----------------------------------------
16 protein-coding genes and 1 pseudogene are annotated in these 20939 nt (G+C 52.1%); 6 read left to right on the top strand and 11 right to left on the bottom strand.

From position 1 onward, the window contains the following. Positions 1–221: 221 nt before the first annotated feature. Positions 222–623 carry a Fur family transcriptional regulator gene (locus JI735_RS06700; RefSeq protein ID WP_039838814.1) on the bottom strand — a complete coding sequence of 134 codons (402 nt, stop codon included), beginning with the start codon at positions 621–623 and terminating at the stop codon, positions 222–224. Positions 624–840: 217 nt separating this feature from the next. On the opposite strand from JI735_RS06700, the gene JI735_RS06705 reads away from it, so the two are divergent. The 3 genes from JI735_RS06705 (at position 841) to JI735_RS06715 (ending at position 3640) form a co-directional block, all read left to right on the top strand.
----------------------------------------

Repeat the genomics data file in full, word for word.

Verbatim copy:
16 protein-coding genes and 1 pseudogene are annotated in these 20939 nt (G+C 52.1%); 6 read left to right on the top strand and 11 right to left on the bottom strand.

From position 1 onward, the window contains the following. Positions 1–221: 221 nt before the first annotated feature. Positions 222–623 carry a Fur family transcriptional regulator gene (locus JI735_RS06700; RefSeq protein ID WP_039838814.1) on the bottom strand — a complete coding sequence of 134 codons (402 nt, stop codon included), beginning with the start codon at positions 621–623 and terminating at the stop codon, positions 222–224. Positions 624–840: 217 nt separating this feature from the next. On the opposite strand from JI735_RS06700, the gene JI735_RS06705 reads away from it, so the two are divergent. The 3 genes from JI735_RS06705 (at position 841) to JI735_RS06715 (ending at position 3640) form a co-directional block, all read left to right on the top strand.